Map of life expectancy at birth from Global Education Project.

Friday, May 08, 2009

The actual cause of death . . .

. . . and what to do about it.

It is a staple in introductory public health courses to present the leading causes of death as recorded on death certificates -- heart disease, cancer, stroke, etc. -- next to so-called "actual causes of death," which are somebody's analysis of preventable or modifiable factors out in the world, as opposed to inside the person's body, which in the classic analysis are tobacco, overweight and physical inactivity, ethanol, etc. "Microbial agents" are 4th but I have a quarrel with that, which I will defer. Anyway, you can see it for yourself here.

On the one hand, I do think this is a healthful exercise. It would be a big step forward if we could spend less resources on treating heart disease and cancer, and instead got people to stop smoking, exercise more, and consume fewer calories. On the other hand, it reflects sloppy thinking, in two ways. First, you can always go back another step and ask, "Why are people obese?" "Why do people smoke cigarettes?" and perhaps most cogently though of lesser numeric import in today's world (but maybe not tomorrow's), "Why do some people die from 'microbial agents' and not others?" Then your Actual Causes of Death might include, say, advertising, agricultural policy, and television.

But second, and this is the real subject of today's rumination, is it really death that's the problem? Every one of us is born with an inevitably fatal, absolutely incurable disease which, after we reach adulthood, progressively causes our muscles to weaken, our skin to lose elasticity, our immune systems to decline, our arteries to stiffen, and eventually, if something else doesn't get us first, leads to cardiac or respiratory arrest or fatal pneumonia. Then the death certificate will say heart disease or influenza or whatever, but we know the real cause of death: birth. The only way to prevent a person from dying is to prevent the person from being born.

So how should we view this problem? One way, which appeals to me, is through a justice frame. Look at the map above. The problem is not that people die, but that many people don't have the chance at a lifespan which gives them the chance to fulfill their potential. Beyond that, of course, we pay far too much attention to death in the first place. In order to accomplish anything and enjoy life, being alive is a necessary, but not a sufficient condition. We can extend the lives of people with cancer and heart disease, often at great expense, but I would much prefer to live without them. And with or without a spiffily functional body, I need the social context and psychological resources to have a fulfilling life.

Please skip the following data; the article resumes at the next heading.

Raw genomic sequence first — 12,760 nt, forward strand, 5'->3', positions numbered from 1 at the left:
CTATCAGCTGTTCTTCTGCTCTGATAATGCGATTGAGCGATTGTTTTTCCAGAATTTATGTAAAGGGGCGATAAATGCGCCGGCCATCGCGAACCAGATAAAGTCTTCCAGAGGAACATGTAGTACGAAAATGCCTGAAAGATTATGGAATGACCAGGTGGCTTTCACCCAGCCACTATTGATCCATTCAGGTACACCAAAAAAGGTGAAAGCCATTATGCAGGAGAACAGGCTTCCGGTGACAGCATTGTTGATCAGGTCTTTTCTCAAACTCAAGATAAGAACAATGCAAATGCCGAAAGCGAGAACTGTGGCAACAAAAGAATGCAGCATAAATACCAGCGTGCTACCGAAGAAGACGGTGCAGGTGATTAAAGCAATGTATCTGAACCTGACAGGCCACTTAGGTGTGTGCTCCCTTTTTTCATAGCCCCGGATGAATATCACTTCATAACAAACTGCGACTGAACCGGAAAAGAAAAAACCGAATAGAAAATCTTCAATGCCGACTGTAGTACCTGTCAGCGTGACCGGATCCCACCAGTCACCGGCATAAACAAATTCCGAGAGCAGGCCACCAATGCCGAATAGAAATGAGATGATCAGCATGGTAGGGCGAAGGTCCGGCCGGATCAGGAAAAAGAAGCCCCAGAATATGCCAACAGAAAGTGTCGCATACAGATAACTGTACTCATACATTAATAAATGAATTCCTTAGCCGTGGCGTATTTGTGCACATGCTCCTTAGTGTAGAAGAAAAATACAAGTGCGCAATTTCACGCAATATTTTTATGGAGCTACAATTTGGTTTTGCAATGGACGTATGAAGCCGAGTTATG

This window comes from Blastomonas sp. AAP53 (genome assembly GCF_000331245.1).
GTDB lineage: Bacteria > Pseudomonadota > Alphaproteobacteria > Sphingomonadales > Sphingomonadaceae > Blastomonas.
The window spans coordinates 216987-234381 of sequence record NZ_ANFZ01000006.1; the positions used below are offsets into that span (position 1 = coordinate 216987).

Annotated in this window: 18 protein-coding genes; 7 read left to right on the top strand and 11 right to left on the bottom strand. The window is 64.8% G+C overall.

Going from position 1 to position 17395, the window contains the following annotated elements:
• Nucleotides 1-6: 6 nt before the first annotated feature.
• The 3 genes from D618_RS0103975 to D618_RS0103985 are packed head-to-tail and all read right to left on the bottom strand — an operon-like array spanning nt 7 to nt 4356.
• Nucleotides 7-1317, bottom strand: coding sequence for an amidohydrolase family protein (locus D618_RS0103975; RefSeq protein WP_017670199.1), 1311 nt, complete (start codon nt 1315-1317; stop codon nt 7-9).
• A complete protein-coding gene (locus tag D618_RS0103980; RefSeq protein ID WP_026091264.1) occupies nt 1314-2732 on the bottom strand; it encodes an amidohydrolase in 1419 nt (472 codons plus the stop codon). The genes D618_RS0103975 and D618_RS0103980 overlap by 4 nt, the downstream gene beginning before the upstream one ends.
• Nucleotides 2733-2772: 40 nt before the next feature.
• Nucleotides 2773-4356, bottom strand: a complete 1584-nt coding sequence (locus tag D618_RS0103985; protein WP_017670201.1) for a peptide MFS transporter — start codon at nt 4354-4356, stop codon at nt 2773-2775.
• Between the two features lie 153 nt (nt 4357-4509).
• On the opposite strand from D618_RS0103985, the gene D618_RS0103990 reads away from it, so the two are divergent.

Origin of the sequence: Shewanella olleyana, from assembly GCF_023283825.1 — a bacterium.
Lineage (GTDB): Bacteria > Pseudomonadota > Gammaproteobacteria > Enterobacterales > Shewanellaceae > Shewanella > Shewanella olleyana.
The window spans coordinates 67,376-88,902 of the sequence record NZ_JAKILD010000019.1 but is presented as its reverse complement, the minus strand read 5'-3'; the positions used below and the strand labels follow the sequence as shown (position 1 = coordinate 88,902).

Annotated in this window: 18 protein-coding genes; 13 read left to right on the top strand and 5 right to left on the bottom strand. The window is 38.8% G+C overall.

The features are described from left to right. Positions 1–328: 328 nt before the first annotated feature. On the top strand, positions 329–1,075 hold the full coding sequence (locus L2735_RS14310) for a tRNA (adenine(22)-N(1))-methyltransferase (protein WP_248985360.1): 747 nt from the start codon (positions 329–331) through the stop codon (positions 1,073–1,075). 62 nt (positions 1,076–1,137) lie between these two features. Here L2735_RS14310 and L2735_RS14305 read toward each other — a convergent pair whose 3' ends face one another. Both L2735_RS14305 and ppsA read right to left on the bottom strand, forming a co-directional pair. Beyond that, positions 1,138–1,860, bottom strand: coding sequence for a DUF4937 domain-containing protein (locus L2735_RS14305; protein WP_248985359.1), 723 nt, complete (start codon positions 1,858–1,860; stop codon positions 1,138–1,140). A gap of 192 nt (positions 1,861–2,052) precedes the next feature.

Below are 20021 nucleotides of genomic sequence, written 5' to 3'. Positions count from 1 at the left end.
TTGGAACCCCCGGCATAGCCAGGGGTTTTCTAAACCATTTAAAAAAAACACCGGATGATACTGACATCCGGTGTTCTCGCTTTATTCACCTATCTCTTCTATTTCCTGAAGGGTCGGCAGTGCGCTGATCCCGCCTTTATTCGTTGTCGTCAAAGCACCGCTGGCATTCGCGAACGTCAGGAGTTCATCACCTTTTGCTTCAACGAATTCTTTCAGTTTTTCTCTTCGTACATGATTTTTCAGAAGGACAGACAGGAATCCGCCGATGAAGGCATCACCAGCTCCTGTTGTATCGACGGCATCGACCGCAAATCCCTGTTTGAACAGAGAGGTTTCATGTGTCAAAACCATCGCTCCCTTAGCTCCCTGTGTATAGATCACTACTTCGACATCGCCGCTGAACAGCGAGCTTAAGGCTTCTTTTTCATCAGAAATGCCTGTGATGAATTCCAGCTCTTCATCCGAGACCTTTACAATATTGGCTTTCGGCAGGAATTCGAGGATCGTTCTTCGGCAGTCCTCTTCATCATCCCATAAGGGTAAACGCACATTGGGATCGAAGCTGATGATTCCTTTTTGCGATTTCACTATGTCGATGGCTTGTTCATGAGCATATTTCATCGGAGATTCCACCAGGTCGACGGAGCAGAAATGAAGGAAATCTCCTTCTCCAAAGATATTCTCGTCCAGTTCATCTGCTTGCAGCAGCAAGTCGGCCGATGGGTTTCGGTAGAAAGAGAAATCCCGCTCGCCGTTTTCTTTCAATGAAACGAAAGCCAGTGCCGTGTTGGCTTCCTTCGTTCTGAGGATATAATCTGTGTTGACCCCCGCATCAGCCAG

Medical intervention plays a tiny role in this big picture. The most powerful determinant of our longevity and our health, however conceived, is our position in society. For example, here's another open door crashed through: "Despite increased attention and substantial dollars directed to groups with low socioeconomic status, within race and gender groups, the educational gap in life expectancy is rising, mainly because of rising differentials among the elderly. With the exception of black males, all recent gains in life expectancy at age twenty-five have occurred among better-educated groups, raising educational differentials in life expectancy by 30 percent." And, again, life expectancy aside, "Among adults over age 25, 5.8% of college graduates,
11% of those with some college, 13.9% of high school graduates, and 25.7% of those with less than a high school education report being in poor or fair health." The latter factoid is from this memorandum from the Prevention Institute, which reviews all sorts of disparities having to do with race and ethnicity and other social factors as well.

Again, this has little to do with doctors and hospitals and all of those astonishing medical breakthroughs by heroic "top docs" you hear about on TV. (Or read in the papers, if you do read papers, which is kinda weird nowadays.) By the way, it also has nothing whatsoever to do with influenza.

This is what we ought to be talking about on Daily Kos and everywhere we can have such conversations. I hope more people will join me.


Anonymous said...

I have always advocated (without any success) the simple measure of not considering cause of death of ppl older than some rubric (average age of death for ex. - that could be discussed..) Ppl will die, and what they die of in the end should be an interesting topic for specialised types - but these stats should not be used to direct public health policy in any way. Or at least, not ‘as is’, careful reflexion needed.

In the west, we seem to consider that life is extendable for ever, if only we could prevent 85 year-olds dying of what they die of (cancer, heart, some infectious diseases, general malfunction, chronic conditions, etc.) we would be better off! This skews public health get the drift...


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Incredible! I these days it's difficult to determine what's the real cause of death because we can get heart disease, cancer and other diseases related to, the problem is I think the way we're living.m10m

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